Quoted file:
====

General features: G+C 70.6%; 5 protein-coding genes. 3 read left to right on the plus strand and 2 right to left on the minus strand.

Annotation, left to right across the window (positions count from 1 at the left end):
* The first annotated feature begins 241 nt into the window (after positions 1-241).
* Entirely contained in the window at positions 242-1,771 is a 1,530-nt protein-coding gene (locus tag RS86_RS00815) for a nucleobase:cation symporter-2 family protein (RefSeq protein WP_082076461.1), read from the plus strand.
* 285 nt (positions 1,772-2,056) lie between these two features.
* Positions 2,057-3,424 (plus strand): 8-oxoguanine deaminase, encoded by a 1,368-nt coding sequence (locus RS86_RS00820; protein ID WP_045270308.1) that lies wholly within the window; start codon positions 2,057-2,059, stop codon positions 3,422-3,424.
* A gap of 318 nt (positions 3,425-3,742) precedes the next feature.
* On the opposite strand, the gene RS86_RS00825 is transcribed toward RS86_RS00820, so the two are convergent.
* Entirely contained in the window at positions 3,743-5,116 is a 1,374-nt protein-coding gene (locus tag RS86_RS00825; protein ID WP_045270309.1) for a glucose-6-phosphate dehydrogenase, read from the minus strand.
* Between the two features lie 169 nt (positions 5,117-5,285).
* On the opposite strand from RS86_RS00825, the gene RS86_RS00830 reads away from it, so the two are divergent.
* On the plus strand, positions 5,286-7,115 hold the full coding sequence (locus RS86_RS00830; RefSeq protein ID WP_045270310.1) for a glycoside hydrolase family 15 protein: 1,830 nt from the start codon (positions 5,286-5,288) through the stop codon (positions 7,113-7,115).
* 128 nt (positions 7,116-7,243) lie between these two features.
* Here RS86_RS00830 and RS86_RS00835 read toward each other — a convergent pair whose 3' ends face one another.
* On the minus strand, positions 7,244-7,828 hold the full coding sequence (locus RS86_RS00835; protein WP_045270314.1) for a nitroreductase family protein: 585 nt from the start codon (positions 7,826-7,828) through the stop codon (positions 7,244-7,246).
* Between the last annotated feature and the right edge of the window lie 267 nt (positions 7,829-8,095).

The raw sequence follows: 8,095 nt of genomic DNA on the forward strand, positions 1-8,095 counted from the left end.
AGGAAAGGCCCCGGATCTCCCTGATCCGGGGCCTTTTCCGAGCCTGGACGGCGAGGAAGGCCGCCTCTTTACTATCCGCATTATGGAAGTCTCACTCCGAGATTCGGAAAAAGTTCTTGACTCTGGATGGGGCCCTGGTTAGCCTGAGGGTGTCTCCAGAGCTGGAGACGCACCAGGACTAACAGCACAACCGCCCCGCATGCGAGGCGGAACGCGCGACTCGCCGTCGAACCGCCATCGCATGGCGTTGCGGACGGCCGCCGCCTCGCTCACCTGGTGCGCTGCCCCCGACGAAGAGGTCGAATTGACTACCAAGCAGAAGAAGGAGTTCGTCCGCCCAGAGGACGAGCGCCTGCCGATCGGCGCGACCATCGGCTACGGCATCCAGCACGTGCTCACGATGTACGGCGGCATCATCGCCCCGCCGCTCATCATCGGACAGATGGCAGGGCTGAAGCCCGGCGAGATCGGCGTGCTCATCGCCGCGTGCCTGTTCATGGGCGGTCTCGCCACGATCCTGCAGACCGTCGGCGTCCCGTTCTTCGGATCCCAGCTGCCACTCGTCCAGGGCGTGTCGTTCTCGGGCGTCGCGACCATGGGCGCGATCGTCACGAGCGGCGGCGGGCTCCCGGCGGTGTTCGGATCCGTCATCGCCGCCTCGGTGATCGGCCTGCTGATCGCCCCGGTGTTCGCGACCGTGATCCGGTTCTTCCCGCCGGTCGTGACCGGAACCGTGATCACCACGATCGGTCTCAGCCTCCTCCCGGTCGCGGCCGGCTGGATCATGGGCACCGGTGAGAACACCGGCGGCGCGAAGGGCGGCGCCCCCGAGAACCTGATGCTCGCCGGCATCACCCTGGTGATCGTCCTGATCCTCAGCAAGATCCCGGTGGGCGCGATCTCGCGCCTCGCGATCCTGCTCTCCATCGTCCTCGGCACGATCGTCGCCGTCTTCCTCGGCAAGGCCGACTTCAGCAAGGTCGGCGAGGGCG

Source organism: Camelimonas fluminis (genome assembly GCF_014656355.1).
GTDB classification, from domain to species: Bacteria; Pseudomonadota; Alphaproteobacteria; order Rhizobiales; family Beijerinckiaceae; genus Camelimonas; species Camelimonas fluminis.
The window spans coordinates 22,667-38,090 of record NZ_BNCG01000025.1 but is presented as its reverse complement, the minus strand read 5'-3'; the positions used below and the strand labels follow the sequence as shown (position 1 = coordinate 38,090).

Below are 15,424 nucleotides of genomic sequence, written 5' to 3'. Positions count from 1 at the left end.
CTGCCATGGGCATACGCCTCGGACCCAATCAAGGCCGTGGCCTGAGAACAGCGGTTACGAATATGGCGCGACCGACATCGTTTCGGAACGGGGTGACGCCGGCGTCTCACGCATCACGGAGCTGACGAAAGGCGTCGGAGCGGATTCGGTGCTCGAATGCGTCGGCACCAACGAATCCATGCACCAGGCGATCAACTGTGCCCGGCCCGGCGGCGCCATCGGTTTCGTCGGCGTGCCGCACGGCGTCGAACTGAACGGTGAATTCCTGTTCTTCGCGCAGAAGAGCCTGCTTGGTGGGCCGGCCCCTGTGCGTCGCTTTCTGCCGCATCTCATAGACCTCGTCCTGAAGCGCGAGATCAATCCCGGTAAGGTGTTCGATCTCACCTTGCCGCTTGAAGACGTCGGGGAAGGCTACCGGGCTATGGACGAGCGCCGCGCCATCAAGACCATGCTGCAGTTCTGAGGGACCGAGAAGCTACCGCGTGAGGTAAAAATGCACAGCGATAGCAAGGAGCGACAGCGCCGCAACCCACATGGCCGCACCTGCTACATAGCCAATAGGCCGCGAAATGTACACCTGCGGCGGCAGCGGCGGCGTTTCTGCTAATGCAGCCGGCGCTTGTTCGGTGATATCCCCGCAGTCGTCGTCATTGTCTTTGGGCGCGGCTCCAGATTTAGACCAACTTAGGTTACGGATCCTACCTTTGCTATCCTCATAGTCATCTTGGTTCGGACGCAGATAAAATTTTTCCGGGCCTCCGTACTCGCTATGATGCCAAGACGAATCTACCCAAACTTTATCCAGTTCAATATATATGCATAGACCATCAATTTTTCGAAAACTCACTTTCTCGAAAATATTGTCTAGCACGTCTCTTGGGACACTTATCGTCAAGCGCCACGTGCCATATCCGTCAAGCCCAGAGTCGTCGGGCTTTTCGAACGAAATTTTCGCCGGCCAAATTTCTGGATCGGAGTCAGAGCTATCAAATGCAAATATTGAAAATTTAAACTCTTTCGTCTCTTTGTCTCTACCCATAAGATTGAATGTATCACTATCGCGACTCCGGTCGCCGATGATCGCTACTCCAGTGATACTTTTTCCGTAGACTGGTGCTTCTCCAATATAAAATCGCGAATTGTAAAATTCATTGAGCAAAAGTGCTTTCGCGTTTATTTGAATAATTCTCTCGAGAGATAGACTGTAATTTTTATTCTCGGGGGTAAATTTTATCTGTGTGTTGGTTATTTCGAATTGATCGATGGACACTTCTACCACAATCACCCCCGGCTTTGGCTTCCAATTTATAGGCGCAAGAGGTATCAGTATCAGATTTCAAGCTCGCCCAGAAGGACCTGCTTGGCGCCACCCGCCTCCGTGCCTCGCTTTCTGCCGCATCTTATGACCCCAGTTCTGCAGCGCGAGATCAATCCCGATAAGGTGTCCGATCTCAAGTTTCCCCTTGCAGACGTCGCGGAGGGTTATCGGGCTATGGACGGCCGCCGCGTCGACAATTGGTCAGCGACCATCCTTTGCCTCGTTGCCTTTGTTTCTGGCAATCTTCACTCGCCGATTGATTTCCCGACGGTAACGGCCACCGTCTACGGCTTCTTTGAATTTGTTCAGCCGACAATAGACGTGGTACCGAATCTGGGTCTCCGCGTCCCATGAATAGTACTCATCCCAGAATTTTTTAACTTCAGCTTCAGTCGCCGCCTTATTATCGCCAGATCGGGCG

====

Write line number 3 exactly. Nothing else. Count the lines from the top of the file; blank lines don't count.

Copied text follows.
* The first annotated feature begins 241 nt into the window (after positions 1-241).